Early Believers had to deal with some important questions about their faith such as what was Christianity’s relationship with the Jewish faith. Was it necessary for Believers to observe Jewish laws? Was it wrong for Jewish Believers to adhere to Jewish traditions? Uncertainty on these issues and others caused friction between the factions.
Many of the Jewish Believers still practiced the teachings of the Jewish Law such as observance of the Sabbath, feast days, and dietary rules. The Gentile Believers, however, considered these practices to be strange and unnecessary. The Law-observant Jews would not eat with the Gentiles who did not share their dietary laws, and the Gentiles saw no need to sacrifice their freedom in Christ Jesus for the sake of unnecessary customs. Instead of loving one another with the Love of Jesus Christ, bitterness and contention arose between the two groups to such a degree that neither group saw the need to associate or fellowship with members of the other group. The Christian Believers in Rome had become divided into Jewish churches and Gentile churches, each group viewing itself as superior to the other group.
Remember, Paul wanted to go to Spain. This was to be his next mission. It would take money and resources to accomplish this goal. To launch his mission into Spain, Paul needed the support of Believers and the closest Believers to Spain were in Rome. Fortunately, he had this list of contacts in Rome. These people could testify about his character and his other missionary journeys to others, helping him toward this goal.
If Paul was going to garner the support of the Roman Believers for his mission trip to Spain, he would have to put right this division within the church. He would have to “unite” these two factions into one functional spiritual body. Paul was aware that a major obstacle to this task was that the Christian Believers never gathered together in one church. He knew of at least three churches in Rome that met in homes of Believers. These groups met in small apartment type dwellings in the poorer parts of the city. Little, if any, interaction occurred among these isolated pockets of Believers, who had become segregated into Jewish and Gentile churches. If Paul could persuade them to meet together, to get to know one another, to pray and worship together, and to share a meal together in the Lord’s name, perhaps the barriers which existed between these two factions would break up and they would become one church united in accord, love, and service to the Lord Jesus Christ.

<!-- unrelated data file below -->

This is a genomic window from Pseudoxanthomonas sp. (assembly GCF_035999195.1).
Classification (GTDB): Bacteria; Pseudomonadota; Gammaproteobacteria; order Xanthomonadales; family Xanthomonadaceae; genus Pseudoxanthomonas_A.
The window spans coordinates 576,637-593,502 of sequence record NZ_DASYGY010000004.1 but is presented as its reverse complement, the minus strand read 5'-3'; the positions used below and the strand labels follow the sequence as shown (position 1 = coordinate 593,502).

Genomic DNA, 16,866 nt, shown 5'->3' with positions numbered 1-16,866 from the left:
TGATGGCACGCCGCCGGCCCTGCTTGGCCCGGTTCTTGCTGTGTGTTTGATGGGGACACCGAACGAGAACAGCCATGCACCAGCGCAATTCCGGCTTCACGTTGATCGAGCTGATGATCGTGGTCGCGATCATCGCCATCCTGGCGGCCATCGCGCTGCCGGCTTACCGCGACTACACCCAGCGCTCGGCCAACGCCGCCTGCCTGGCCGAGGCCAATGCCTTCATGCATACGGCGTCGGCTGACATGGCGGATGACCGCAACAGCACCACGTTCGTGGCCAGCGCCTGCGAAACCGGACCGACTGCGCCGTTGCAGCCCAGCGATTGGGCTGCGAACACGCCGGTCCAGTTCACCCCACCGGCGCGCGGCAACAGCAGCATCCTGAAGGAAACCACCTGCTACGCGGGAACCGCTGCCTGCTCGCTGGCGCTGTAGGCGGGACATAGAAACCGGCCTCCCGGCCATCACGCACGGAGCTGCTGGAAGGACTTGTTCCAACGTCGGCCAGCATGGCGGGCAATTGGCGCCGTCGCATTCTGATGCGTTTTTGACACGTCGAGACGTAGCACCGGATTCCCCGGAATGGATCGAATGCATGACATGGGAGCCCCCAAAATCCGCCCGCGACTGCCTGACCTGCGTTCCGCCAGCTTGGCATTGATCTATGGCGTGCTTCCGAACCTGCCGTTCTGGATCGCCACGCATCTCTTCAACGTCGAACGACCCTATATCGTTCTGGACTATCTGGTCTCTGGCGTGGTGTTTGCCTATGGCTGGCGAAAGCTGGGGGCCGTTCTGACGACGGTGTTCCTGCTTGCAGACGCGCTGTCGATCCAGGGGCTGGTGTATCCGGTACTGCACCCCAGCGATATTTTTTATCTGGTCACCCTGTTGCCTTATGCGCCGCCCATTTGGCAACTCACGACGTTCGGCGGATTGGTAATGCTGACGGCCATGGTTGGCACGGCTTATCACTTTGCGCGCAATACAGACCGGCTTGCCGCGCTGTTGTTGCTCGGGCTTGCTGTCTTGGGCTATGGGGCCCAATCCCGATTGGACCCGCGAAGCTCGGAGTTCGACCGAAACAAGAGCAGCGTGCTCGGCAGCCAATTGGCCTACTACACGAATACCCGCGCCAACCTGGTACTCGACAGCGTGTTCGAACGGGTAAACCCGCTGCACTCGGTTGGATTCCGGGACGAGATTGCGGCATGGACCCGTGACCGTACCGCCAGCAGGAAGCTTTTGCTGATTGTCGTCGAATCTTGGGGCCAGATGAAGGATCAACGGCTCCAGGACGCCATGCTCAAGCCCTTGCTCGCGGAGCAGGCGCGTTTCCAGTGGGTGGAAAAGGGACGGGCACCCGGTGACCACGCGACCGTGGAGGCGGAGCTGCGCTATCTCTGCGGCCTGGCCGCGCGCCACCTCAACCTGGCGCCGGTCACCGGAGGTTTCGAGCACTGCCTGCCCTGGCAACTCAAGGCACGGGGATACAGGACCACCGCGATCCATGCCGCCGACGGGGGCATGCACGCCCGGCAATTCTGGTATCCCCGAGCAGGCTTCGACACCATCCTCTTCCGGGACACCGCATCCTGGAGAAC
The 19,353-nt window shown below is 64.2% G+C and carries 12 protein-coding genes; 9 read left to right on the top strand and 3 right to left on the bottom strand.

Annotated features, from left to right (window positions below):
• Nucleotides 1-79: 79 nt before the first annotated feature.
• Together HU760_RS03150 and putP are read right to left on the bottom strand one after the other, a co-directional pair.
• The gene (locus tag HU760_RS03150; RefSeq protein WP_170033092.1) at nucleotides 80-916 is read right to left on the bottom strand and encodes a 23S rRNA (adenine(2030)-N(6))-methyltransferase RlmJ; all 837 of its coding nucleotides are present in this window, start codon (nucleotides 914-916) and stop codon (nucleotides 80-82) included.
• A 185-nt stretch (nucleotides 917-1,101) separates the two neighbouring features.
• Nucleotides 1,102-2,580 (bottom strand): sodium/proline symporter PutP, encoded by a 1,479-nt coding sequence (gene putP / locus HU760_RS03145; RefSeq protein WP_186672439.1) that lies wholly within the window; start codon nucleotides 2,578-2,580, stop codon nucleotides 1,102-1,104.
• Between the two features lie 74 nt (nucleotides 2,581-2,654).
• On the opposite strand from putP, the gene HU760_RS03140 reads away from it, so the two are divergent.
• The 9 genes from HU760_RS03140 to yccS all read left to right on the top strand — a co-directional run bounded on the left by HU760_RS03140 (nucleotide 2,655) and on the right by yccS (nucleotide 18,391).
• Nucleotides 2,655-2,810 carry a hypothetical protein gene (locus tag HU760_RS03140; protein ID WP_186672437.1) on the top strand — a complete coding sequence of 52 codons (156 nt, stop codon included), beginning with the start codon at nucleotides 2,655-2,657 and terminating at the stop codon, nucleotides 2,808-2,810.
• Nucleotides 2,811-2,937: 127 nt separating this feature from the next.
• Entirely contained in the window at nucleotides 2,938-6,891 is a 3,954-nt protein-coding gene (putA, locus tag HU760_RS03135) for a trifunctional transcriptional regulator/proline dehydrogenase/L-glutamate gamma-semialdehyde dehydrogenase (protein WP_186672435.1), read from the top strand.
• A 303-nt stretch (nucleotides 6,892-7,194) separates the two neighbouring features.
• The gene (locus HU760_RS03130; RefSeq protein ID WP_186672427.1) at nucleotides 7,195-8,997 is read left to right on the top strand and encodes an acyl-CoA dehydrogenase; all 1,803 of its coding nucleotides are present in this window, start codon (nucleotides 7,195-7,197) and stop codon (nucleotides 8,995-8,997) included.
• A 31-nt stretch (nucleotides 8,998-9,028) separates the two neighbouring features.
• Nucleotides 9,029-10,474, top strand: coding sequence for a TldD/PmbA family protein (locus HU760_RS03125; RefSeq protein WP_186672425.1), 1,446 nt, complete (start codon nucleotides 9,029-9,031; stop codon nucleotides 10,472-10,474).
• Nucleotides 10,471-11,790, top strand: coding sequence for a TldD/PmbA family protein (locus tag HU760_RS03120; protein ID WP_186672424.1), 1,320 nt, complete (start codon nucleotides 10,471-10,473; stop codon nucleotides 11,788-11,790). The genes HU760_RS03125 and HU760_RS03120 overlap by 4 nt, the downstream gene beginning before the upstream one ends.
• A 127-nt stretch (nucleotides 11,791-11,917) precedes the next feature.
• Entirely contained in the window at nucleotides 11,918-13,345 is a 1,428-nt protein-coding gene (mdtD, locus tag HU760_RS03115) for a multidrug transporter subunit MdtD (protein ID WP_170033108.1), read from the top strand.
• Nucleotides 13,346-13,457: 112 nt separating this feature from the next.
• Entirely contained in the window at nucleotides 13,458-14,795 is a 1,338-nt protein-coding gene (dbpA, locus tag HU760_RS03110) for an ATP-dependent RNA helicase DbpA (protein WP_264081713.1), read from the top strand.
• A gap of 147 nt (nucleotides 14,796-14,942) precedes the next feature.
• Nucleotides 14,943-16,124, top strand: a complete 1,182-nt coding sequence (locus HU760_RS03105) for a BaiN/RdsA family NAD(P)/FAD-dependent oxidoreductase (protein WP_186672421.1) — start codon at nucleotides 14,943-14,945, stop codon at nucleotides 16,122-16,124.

As we see in Paul’s letter, his message again and again to both factions is a plea for unity in Christ Jesus. This mandate is essential on the part of every Believer in order to fulfill the prayer of Jesus Christ for unity so that the world may believe: accept one another, just as Christ also accepted us to the glory of God. (Romans 15:7)
Since Jesus Christ accepted us with our imperfections (Romans 5:8), then Paul challenged everyone in the Roman church to show grace, love, and tolerance to fellow Believers in Christ Jesus, who for reasons of conscience, followed different rules about diet, holidays, and other religious practices, reminding them not to judge others (Romans 14,15).
16: Greet one another with a holy kiss.
The word kiss in the Greek language is Philema and means a sacred kiss; physically pure and morally blameless. It was a common custom in most nations for people to kiss each other at meeting or parting to display their love, sincere affection, and friendship for each other. The kiss is called holy to distinguish it from a sexual one, from a hypocritical one, or one such as Judas gave to Jesus Christ on the night of His betrayal.
For Believers, a holy kiss, expressed brotherly love and unity. Furthermore, a holy kiss from a Jewish Believer to a Christian Believer was evidence that the Gentiles were accepted fully into their fellowship.
(To be continued)
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GJ Heitzman’s Ministry